Men & Women of Heart

Heart. It’s on all our minds these days, but how many of us actually spend time sharing our hearts with the wider world? Lucky for us, there are many men and women on the North Shore who lead with their hearts and their passion transforms lives on a daily basis.

Here are a few extraordinary examples of the big-hearted role models in our midst: A life-long learner and world-class philanthropist who has turned her attention to keeping young families healthy, a surgeon who gives people new hearts and more, the young director of a camp for kids with disabilities and a company president who leads with an emphasis on giving back and continues the tradition of his historically civic-minded family.


Barbara McMichael Flanagin
Age: 48

Barb Flanagin believes in the power of fun. The mother of two could always find a field trip and even belongs to an adult club called “The Fun-sters” that meets quarterly to do joyous, out-of-the-ordinary activities such as Segway tours and square dancing.

So when Hurricane Katrina hit in 2005 and she couldn’t tear her eyes away from the images of destruction that flashed on the TV, she decided to try to heal Katrina victims the only way she knew how: with a little fun.

“When you’re going through a tragedy, you don’t give yourself permission to have fun because it seems self-indulgent,” Flanagin explains. But, “if you don’t give yourself permission, you’re never going to get out of your rut.”

A few months after the hurricane hit, Flanagin traveled to Waveland, Miss., 60 miles east of New Orleans and the epicenter of the hurricane’s havoc, to live in a tent city for 5 days. She found the town thanks to the Interfaith Clergy of Northbrook. It was the first of 22 trips.

She started out helping families piecemeal: getting a fence built and importing a St. Bernard from out-of-state for a woman who was living with cancer in a FEMA trailer. Then came a scrapbooking workshop for families that had lost all their photos and albums. Next was an Easter carnival and a haircutting fair.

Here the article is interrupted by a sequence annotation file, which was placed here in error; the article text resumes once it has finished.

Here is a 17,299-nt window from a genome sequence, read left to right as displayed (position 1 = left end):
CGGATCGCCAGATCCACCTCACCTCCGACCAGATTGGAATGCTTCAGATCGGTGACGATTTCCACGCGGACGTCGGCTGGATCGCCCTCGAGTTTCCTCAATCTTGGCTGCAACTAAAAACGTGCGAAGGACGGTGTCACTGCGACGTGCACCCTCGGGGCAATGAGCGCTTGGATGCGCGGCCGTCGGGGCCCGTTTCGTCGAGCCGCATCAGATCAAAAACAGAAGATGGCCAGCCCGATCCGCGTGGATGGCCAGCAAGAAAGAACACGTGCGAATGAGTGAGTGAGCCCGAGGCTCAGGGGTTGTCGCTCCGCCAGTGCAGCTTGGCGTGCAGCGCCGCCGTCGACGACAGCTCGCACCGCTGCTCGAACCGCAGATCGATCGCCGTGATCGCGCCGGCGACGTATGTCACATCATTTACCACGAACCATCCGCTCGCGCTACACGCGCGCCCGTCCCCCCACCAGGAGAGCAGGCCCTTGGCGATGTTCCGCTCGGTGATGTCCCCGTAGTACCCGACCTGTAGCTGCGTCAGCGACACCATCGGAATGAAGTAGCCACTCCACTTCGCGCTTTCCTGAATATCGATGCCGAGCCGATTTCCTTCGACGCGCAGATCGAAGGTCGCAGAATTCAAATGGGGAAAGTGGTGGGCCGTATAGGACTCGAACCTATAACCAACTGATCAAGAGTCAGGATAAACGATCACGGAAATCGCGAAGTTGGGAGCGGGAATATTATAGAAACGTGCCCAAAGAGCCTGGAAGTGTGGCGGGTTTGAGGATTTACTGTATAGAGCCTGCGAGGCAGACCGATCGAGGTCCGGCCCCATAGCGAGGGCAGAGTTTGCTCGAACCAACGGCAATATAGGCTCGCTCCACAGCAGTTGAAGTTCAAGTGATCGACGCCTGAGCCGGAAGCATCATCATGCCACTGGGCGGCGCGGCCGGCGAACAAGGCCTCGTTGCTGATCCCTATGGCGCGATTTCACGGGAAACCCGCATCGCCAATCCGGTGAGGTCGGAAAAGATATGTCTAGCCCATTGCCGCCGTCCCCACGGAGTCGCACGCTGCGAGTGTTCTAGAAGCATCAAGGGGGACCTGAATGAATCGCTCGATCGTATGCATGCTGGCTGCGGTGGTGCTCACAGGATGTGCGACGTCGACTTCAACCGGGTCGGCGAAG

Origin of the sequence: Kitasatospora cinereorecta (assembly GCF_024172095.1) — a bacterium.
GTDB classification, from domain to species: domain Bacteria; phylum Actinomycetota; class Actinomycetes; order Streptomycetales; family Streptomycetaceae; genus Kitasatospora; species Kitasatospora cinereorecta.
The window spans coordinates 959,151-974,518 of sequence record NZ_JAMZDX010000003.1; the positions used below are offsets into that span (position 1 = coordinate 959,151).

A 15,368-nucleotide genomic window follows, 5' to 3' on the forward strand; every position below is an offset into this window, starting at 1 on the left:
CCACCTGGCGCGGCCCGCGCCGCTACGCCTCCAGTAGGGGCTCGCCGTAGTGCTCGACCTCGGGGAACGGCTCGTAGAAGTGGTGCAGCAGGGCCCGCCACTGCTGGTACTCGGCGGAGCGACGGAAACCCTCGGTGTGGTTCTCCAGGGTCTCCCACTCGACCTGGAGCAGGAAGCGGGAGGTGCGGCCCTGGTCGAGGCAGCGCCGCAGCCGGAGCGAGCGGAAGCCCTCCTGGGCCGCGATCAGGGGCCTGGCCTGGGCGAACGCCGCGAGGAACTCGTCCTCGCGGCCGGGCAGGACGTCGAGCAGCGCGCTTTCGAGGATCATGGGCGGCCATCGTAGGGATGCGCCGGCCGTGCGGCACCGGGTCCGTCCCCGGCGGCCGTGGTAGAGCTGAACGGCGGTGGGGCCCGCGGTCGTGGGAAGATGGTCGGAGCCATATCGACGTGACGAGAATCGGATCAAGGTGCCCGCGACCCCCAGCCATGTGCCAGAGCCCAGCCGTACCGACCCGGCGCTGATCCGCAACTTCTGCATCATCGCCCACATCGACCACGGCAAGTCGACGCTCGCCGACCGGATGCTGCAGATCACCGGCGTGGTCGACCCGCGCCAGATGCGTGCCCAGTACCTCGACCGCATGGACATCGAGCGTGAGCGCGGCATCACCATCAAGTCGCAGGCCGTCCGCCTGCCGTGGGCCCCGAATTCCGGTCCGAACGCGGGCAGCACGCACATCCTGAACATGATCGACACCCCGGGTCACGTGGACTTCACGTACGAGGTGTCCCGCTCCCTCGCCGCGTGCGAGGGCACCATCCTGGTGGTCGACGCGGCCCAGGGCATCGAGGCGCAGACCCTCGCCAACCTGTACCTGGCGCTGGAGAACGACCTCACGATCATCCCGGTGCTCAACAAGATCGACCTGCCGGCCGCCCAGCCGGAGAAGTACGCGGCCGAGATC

Back on the North Shore, people were more than willing to help by giving money and by traveling down to Louisiana themselves. Flanagin’s passion became a nonprofit, KARING (Katrina Relief in Northbrook and Glenview), and raised more than $3 million worth of funds and goods.

The jewel of the organization is Camp KARING, a summer camp for 120 of the neediest children that “lets kid be kids again,” Flanagin says. Camp KARING, run by 20 North Shore volunteers, has been going for 4 years now.

Activities such as canoeing, movies, bowling and the water park give kids a break from the destruction that has infiltrated every part of their lives, from their schools to their families.

And sure enough, her giving has ended up enriching her life as well. Having recently been through a divorce, Flanagin says KARING gave her the confidence to start her own business, PROforma North Shore Marketing in Northbrook.

“It changed my life,” she says of KARING. “It enabled me to become somebody I always wanted to be.”

To get involved with or learn more about KARING, contact Barb at

— Liz Logan

Shirley Welsh Ryan
Age: 70

“How do you measure your life?” Shirley Ryan asks. “You measure your life by how many people you’ve helped.”

This articulate, nationally recognized civic leader and award-winning philanthropic giant typically doesn’t do interviews. But it’s not because she’s shy. It’s because believes her quietly done work, such as the Pathways Awareness Foundation that she started, speaks for her.

“It’s not about ‘I’ or ‘me,’” she says. “If you take the ‘I’ out of team, it’s incredible how much you can get done. We’re here as a community to share knowledge.”

To that end, she has served on boards, founded programs or sponsored the construction of new buildings for numerous organizations and cultural institutions throughout Chicagoland, including the Lyric Opera, the Art Institute, Northwestern (her alma mater), WTTW and the Chicago Council on Global Affairs.

The touchstone you hear over and over from Ryan, whose husband, Patrick G. Ryan, represented Chicago on a world stage in the Olympic bid competition, is that knowledge empowers.

“Every child can learn and has the right to develop to their highest potential,” she says.